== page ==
Along with composition, the quality of light is perhaps the most important factor affecting the success of a landscape photograph. Whilst composition can be completely controlled, good quality light, on the other hand, cannot.
When I first started out in photography I often heard and read about, "Good Light". Always being a little confused as to the meaning, and lacking in confidence with this fear of understanding to ask others what they meant. People discussed the golden hour and what wonderful light that brought. At first, I was lead to believe this was the only light and time of day to shoot in, but after not too long, I queered in my own mind the idea of any one specific time of day being better than another.
What I figured out is that good light is light that matches your goal for the image you wish to make. It complements your subject and works with your subject. Often, the best light will even mirror the character of the landscape you’re photographing, or the personality that you want your photo to exhibit.
This image was made just after midday. The weeping branch in the water has a soft feel about it and the soft light made by the fog complements the subject and works harmoniously with the whole image. Any other srt of light I think would not work leaving just a branch in a lake which by itself is not that interesting.
I also believe that you can favour one type of light over another, the same way as you may a style of photography, with this changing or evolving over time. I once was a sunrise / set shooter only and would entertain nothing else. Always shooting towards the sun and looking for that "fire in the sky" , now I almost avoid these shots at all costs, preferring the soft pastel tones and minimal to no shadows, Usually shooting the 30 mins before and after sunset or sunrise and also at about 180 degrees away from the sun. This, where the light is softer and the most colourful with the least amount of contrast, or my absolute favourite, foggy misty weather. Shooting in this diffused light is just a joy and makes photography throughout the day possible.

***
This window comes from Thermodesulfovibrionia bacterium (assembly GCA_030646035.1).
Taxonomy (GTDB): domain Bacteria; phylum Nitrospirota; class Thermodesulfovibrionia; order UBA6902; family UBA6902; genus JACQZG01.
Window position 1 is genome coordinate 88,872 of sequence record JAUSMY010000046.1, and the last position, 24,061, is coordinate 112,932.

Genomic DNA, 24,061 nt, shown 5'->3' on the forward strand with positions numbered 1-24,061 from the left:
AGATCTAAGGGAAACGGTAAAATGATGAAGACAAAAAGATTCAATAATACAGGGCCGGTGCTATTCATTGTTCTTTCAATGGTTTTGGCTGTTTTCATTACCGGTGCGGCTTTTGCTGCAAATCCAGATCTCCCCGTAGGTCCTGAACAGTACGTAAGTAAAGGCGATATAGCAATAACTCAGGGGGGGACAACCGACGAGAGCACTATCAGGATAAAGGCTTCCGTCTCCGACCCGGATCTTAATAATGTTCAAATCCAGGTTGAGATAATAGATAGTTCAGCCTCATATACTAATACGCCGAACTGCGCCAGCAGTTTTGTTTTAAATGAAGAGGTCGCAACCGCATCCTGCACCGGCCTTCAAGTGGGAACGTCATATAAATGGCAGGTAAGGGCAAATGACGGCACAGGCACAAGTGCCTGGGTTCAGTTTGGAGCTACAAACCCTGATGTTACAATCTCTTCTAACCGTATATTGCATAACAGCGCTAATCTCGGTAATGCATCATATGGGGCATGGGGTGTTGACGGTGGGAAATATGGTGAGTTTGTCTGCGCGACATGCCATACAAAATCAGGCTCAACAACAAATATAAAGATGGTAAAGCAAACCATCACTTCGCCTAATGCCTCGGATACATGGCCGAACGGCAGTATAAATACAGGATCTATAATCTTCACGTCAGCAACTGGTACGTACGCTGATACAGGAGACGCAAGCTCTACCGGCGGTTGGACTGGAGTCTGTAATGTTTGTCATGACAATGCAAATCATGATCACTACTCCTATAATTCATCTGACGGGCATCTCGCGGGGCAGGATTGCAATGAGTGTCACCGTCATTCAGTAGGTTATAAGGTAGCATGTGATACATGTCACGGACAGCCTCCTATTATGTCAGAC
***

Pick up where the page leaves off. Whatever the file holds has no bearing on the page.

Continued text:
So for this reason, I do not believe in such a thing as universally good light. If the light complements your subject and magnifies your message, rather than conflicting with what you’re trying to show, you are doing something right. Every landscape will be different. The right conditions for one image will be totally wrong for another. But if all the elements combine to form a singular, strong message, then you are well on your way to hopefully communicating with your viewer.
Laguna Colorado- Bolivia
Taken about 5 mins after the sun had gone down with a 1 stop grad. The colour in the sky once again complements the red of the lake. Shooting away from the sun has helped to control the contrast between sky and foreground and gives a softer feel to the tones.
Good light is not always easy to find. It may take some scouting, planing and it certainly requires plenty of patience. The chances of just turning up with the most suitable light being available to you first time, are slim, but if you believe the shot is worth it, wait around or revisit and then sometime it will all come together.
“Good Light” is a bit fuzzy of a fuzzy concept. It's a personal choice and the characteristics of the scene will dictate what it requires. It also depends upon your goal for the image – the emotions and message you want the image to carry.
But it does exist. If you begin to understand how to evaluate the light, you’ll see your landscape photos improve significantly. Hopefully, this may have helped you to have a better idea of what to look for.